Throwback Thursday #28 Ouchies, Owies, & Boo Boo’s

Lauren is the host of Throwback Thursday

How did your family take care of minor injuries?
Did you have home remedies you used?
What was the typical way to care for a cold or flu at your house?
Were you pampered when you were sick/hurt or told to buck up and deal with it?
When you got sick as a kid did you stay home, or did you have to go to school?
Did a parent stay home with you, or did you fend for yourself?
Was a doctor visited when you had a minor injury or illness?
Did you ever have a major illness or injury growing up? How did it impact your life?

I don’t remember getting sick much as a kid once I was in school. I do remember when I was maybe in nursery school, that I got sick a few times, so my mom packed me and some blankets up and I was allowed to sleep in the side office at my dad’s insurance office where they both worked. I think I remember there being a black and white tv to watch. I usually only threw up, or that is all I really remember.

I also remember having my temperature checked…and not in my butt! I remember because I can still see my mother shaking the mercury to the end of the thermometer before telling me to put it under my tongue until she said so. I never knew why she shook it so hard, that is until I was an adult and someone told me. All I knew was you shook it and the gray part went below 98.

Once when I was around 12 or 13 and at summer camp I broke my finger playing basketball. They left me there to finish out the week. I remember how painful it was and lying in bed but not much else. Then when I got home the doctor had to re-break it and set it correctly since it was healing crooked. That I do remember.

I think I remember my mother being sympathetic to really being sick. I don’t think I ever tried to fake it, she wasn’t that kind of mom. You just didn’t try to pull shit over on her, something I think I knew since birth. When I did have something wrong I remember telling her and her bringing me to the doctors.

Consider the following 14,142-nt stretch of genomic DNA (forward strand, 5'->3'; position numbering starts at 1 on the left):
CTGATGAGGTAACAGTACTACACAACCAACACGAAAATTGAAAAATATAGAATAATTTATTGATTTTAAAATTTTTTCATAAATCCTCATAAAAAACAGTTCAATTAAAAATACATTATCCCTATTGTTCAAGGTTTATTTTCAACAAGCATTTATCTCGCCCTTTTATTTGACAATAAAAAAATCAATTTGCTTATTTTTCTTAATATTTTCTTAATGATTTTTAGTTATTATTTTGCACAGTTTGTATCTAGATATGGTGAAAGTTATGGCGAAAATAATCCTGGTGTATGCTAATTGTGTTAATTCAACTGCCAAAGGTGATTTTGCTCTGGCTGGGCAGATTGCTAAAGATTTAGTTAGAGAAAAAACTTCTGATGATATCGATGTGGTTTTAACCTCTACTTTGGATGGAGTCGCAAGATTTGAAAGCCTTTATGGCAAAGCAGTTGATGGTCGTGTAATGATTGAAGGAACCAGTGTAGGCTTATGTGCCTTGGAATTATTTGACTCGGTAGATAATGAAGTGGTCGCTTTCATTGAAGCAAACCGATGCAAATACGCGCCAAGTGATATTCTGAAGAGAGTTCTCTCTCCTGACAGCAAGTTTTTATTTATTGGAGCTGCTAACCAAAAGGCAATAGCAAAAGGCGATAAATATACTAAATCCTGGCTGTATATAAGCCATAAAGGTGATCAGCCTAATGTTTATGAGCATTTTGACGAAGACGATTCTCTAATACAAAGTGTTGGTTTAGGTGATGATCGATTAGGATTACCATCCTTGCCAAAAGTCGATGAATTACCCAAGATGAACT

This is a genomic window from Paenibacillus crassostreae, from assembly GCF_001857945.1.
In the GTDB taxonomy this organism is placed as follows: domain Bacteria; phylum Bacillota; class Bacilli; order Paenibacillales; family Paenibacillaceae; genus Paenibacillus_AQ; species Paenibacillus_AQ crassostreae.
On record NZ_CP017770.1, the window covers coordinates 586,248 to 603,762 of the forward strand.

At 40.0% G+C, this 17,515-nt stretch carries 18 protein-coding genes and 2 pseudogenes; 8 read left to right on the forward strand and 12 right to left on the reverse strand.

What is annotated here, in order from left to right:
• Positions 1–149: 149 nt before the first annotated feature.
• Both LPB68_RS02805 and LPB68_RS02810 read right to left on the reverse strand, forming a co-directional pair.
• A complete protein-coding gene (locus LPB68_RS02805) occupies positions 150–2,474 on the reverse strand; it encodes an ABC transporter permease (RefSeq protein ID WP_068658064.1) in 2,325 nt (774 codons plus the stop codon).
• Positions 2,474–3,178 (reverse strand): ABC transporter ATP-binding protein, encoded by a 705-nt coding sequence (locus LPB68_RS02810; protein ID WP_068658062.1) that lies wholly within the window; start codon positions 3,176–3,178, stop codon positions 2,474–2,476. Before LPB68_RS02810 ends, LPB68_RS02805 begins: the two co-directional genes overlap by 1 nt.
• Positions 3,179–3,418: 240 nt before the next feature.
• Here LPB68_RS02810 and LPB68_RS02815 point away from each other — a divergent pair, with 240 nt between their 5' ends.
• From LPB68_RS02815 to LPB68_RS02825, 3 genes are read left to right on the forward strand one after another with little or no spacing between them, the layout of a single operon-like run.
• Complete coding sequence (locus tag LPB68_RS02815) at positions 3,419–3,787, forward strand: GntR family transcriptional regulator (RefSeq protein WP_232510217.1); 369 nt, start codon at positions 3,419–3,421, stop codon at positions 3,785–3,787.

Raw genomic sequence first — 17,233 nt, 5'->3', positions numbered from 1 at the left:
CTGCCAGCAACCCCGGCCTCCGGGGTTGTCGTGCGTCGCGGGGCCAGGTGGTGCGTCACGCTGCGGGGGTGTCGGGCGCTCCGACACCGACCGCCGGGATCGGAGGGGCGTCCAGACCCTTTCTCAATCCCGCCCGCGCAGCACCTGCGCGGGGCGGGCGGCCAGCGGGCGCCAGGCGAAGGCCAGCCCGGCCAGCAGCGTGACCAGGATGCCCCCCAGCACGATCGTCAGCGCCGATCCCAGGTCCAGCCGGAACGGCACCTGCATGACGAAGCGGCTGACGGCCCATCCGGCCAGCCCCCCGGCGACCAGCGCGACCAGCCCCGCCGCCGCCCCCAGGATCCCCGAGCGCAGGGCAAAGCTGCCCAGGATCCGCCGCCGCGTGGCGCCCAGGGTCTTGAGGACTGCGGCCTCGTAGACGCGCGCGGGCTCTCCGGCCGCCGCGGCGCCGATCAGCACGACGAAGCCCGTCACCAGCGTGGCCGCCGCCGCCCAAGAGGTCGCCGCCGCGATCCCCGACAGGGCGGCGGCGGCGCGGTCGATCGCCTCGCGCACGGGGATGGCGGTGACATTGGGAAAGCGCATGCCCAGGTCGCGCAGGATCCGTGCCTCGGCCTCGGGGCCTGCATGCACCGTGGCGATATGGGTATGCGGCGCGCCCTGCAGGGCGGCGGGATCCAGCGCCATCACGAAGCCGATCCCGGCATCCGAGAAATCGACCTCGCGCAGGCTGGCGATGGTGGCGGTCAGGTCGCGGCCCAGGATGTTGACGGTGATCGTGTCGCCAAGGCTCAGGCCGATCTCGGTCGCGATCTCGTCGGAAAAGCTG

Growing up I remember having “growing pains” in my legs mostly. It would get so bad sometimes. Now, as an adult and being diagnosed with Psoriatic arthritis I wonder if that could have been it. Sometimes it gives me a sort of deja vu when I feel my pain.

6 thoughts on “Throwback Thursday #28 Ouchies, Owies, & Boo Boo’s

  1. Thanks for joining in Christine. It’s great that your parents were able to take you to work with them. Hopefully, it meant you felt cared for. I vividly remember the shaking of the thermometer, both by my mom, and doing it myself. Your right, as a kid I never knew why she was shaking it. I always wondered what would have happened if it flew out of her hand. LOL That’s an interesting possible connection between the growing pains and Psoriatic arthritis. I remember having growing pains, but they weren’t terrible. One of my grandsons has them often and he is in a great deal of pain with them. I might need to do some research on this.
    As a teen and an adult I have broken my pinkie toes multiple times. After having to have them rebroken if I didn’t go directly to the doctor, I now reset them myself and tape the toes together, just like the doctors did. Having to have them rebroken, was awful. I feel your pain.

    Liked by 1 person

  2. Christine, I have heard so many stories about having a doctor re-break a bone. That sounds painful. How does one prepare for that? I broke my toe once when I kicked the footboard on the bed. That hurt for a long time. I still use mercury thermometers. I love the memory of my mom and grandmother shaking down the thermometers.

    Liked by 1 person

    1. I don’t think I knew the doctor was going to rebreak it. He said he had to “reset” it. Maybe because it is newly healed it is easier to do. I don’t know but it makes me nauseas just thinking about it getting done! Funny how many of us remember the thermometer but then one day they were gone and they all went digital….except the batteries never lasted and they were unreliable! Now the silver stuff isn’t mercury anymore.

      Liked by 1 person

Leave a Reply

Fill in your details below or click an icon to log in:

WordPress.com Logo

You are commenting using your WordPress.com account. Log Out /  Change )

Twitter picture

You are commenting using your Twitter account. Log Out /  Change )

Facebook photo

You are commenting using your Facebook account. Log Out /  Change )

Connecting to %s

This site uses Akismet to reduce spam. Learn how your comment data is processed.